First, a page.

“I got into this because I did not have a good experience at school, and then I saw my kids struggling,” says Keri Rodrigues, president of the National Parents Union, an advocacy group focused on pressuring public schools to better meet families’ needs, especially those from poor and minority communities. “We have created a public education system that’s really addicted to the status quo.”
The National Parents Union receives funding from the Walton Family Foundation and other philanthropies that have historically supported school choice, including charter schools and vouchers. During the pandemic, it channeled $700,000 into direct grants for technology, training, and supplies for homeschooling families, cooperatives, and learning pods, in which families pool resources to hire a private teacher. Many of these parents saw the pandemic as an opportunity to take a step they had been contemplating for a while.
“They were already concerned about their children’s education,” says Rodrigues. “They were worried about bullying, or racism. Now they have experienced self-determination, they’ve seen that they can do it on their own, and they’re voting with their feet. If you think that you can do it better, if you have that option, you’re going to take it.”
Rodrigues, who lives in Somerville and sends her own five sons to public and parochial schools, believes there will always be a place for traditional schools, if only because parents need child care. But she also argues that more families going their own way will put pressure on public schools to better meet the needs of the children who remain. That idea has been at the heart of education reform efforts for decades, and there is some evidence that competition can increase test scores at public schools.
If the current crisis in education offers an opportunity for innovation, some are already seizing it. Newton-based KaiPod Learning is a startup that provides physical space and learning coaches for small groups of children who are taking online classes, a scheme that provides some of the socialization and adult supervision of traditional schools while letting students work at their own pace. Another company, Prenda, offers training and support to help parents set up “microschools” in homes or community centers — more than 400 nationwide by the fall of 2020. (With plans to expand further, it’s currently working with the Silicon Valley startup accelerator Y Combinator.)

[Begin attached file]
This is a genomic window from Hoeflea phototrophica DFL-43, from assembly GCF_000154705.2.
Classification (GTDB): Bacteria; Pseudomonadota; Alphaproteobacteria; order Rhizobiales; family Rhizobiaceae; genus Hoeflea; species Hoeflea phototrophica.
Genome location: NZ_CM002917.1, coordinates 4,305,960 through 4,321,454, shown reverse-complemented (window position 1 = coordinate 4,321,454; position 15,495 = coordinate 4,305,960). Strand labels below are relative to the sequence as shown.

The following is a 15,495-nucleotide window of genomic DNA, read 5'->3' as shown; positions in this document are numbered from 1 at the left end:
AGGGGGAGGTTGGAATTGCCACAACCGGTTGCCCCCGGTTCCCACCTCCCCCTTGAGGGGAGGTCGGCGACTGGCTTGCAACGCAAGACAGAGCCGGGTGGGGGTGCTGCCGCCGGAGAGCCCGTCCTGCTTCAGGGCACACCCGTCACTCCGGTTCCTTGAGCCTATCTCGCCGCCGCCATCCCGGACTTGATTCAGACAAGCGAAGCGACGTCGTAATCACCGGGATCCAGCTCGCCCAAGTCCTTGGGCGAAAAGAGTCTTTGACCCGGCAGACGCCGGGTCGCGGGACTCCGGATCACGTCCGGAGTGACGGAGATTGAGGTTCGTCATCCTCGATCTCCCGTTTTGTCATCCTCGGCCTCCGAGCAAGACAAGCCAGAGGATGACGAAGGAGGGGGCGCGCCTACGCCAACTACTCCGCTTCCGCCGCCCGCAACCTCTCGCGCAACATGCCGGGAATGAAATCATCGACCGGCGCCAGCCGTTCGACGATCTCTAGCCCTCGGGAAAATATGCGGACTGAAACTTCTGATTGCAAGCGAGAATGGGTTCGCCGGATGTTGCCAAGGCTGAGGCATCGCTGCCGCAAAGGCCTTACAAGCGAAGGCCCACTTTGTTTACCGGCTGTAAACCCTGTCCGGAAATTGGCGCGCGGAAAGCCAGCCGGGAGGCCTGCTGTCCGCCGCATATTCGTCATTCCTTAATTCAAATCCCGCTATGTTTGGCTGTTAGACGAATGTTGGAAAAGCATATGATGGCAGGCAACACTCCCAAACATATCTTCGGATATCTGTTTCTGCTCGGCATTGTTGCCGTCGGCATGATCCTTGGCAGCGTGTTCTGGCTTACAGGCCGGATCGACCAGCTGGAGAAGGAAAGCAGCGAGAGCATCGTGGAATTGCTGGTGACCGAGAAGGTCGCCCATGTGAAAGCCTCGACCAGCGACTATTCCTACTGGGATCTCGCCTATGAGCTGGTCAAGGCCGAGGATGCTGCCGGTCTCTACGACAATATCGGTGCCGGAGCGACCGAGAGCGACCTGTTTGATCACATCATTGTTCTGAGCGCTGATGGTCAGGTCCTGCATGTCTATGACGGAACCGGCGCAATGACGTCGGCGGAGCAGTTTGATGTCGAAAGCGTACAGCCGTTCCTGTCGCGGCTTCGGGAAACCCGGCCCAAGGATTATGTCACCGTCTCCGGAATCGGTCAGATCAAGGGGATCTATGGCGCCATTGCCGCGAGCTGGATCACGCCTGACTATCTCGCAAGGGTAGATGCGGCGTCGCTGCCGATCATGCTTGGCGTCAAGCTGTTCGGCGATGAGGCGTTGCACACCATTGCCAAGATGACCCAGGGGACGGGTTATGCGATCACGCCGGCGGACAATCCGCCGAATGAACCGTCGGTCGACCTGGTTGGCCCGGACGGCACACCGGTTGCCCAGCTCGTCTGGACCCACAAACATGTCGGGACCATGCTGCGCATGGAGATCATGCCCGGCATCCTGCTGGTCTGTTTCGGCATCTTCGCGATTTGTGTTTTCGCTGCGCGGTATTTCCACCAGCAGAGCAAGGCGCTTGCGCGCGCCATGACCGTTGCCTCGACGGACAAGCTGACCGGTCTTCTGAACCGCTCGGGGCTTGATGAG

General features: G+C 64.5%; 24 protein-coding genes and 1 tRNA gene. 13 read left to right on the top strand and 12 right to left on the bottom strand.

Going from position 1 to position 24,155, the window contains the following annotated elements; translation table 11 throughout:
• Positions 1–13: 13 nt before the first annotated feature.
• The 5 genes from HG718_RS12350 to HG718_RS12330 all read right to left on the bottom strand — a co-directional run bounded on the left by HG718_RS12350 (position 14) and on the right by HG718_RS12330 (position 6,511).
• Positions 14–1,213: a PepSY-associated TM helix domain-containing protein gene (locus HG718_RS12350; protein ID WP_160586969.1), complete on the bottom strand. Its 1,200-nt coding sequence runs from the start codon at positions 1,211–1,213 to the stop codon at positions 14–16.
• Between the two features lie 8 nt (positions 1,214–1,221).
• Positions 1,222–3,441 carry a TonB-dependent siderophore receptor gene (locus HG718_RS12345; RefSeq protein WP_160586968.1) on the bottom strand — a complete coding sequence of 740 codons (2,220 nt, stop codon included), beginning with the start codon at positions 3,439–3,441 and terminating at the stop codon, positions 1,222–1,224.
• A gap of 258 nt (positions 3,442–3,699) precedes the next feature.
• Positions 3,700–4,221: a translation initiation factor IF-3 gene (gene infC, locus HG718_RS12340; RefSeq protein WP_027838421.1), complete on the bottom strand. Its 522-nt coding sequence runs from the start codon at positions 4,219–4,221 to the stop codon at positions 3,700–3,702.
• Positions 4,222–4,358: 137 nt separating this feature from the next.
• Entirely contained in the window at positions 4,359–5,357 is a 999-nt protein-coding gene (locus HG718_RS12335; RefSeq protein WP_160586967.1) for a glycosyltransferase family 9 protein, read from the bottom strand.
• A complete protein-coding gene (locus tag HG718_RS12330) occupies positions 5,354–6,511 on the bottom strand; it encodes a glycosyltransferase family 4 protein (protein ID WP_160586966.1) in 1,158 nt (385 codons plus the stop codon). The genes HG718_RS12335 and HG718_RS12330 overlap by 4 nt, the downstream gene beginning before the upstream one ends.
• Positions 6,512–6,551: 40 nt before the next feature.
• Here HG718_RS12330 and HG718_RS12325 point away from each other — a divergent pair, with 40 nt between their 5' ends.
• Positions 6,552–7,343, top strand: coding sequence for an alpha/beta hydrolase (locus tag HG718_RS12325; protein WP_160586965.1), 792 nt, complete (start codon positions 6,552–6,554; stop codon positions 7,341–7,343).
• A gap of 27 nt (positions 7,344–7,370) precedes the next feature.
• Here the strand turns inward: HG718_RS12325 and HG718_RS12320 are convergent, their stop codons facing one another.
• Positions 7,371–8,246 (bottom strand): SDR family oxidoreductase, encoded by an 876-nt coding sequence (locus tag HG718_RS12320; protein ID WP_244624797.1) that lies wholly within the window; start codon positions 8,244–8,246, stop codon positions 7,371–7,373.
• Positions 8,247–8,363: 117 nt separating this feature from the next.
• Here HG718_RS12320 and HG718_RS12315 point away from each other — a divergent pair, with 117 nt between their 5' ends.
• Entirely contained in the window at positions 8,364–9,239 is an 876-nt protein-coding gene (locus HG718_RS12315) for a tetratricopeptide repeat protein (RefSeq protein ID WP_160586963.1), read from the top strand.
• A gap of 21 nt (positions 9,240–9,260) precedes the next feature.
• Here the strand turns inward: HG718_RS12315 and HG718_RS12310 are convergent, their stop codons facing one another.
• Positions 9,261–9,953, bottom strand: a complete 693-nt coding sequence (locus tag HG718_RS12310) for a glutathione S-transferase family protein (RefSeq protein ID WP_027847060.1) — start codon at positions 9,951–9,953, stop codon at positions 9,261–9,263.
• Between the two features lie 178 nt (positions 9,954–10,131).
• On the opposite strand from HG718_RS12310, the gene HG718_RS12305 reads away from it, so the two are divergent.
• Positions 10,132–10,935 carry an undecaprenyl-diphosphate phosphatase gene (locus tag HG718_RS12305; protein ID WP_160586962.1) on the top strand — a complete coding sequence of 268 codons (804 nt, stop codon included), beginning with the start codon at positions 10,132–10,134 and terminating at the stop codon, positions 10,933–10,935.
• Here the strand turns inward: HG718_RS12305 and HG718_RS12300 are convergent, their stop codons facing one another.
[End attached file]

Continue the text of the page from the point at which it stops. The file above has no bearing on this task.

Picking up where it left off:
Robin Lake, director of the Center on Reinventing Public Education, a Seattle-based think tank, has been researching the ways families and schools adapted to disruptions during the pandemic. She sees homeschooling and learning pods as a potential “living room laboratory” for education in general, encouraging not only tech startups but also traditional schools to experiment. That’s already happening in districts like Edgecombe County Public Schools, in North Carolina, where — inspired by pods the district ran to facilitate virtual classes during the pandemic — a new “Hub and Spoke” program lets students spend half their time in core classes at traditional schools and then join interest-based small groups or study one on one with learning coaches. High schoolers can even leave campus entirely to work at internships for school credit.
“In general, our systems are not set up for this,” Lake acknowledges. “But is it possible? We just have to start thinking more creatively about staffing, seat time requirements, and schedules.” Whether families who left public schools return, she says, “will depend on whether public education takes these families’ and students’ concerns seriously and responds.”